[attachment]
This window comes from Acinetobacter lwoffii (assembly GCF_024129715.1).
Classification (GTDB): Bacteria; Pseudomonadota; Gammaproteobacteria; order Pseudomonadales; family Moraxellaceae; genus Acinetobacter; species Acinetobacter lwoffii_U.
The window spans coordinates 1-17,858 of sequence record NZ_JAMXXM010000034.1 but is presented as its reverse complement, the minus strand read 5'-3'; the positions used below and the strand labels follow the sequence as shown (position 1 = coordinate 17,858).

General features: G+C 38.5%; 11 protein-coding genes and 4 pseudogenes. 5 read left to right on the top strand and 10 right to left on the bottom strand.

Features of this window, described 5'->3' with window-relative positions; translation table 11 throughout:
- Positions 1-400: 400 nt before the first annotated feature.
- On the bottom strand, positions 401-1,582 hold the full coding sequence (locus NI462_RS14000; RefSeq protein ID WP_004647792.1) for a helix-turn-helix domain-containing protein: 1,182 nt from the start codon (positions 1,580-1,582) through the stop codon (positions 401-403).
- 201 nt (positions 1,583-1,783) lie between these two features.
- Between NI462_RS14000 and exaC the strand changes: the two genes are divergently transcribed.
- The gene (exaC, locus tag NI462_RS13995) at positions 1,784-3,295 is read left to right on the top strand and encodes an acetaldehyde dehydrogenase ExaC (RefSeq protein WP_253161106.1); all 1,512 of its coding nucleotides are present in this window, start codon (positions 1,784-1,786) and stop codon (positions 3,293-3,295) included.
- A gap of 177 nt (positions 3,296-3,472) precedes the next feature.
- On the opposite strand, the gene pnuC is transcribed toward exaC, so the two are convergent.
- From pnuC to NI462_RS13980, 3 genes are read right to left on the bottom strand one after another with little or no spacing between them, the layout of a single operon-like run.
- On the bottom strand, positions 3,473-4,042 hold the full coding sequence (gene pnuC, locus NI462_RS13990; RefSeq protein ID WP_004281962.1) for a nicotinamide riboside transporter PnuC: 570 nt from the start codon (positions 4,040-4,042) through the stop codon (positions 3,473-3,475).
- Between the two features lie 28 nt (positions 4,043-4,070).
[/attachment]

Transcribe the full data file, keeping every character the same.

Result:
This window comes from Acinetobacter lwoffii (assembly GCF_024129715.1).
Classification (GTDB): Bacteria; Pseudomonadota; Gammaproteobacteria; order Pseudomonadales; family Moraxellaceae; genus Acinetobacter; species Acinetobacter lwoffii_U.
The window spans coordinates 1-17,858 of sequence record NZ_JAMXXM010000034.1 but is presented as its reverse complement, the minus strand read 5'-3'; the positions used below and the strand labels follow the sequence as shown (position 1 = coordinate 17,858).

General features: G+C 38.5%; 11 protein-coding genes and 4 pseudogenes. 5 read left to right on the top strand and 10 right to left on the bottom strand.

Features of this window, described 5'->3' with window-relative positions; translation table 11 throughout:
- Positions 1-400: 400 nt before the first annotated feature.
- On the bottom strand, positions 401-1,582 hold the full coding sequence (locus NI462_RS14000; RefSeq protein ID WP_004647792.1) for a helix-turn-helix domain-containing protein: 1,182 nt from the start codon (positions 1,580-1,582) through the stop codon (positions 401-403).
- 201 nt (positions 1,583-1,783) lie between these two features.
- Between NI462_RS14000 and exaC the strand changes: the two genes are divergently transcribed.
- The gene (exaC, locus tag NI462_RS13995) at positions 1,784-3,295 is read left to right on the top strand and encodes an acetaldehyde dehydrogenase ExaC (RefSeq protein WP_253161106.1); all 1,512 of its coding nucleotides are present in this window, start codon (positions 1,784-1,786) and stop codon (positions 3,293-3,295) included.
- A gap of 177 nt (positions 3,296-3,472) precedes the next feature.
- On the opposite strand, the gene pnuC is transcribed toward exaC, so the two are convergent.
- From pnuC to NI462_RS13980, 3 genes are read right to left on the bottom strand one after another with little or no spacing between them, the layout of a single operon-like run.
- On the bottom strand, positions 3,473-4,042 hold the full coding sequence (gene pnuC, locus NI462_RS13990; RefSeq protein ID WP_004281962.1) for a nicotinamide riboside transporter PnuC: 570 nt from the start codon (positions 4,040-4,042) through the stop codon (positions 3,473-3,475).
- Between the two features lie 28 nt (positions 4,043-4,070).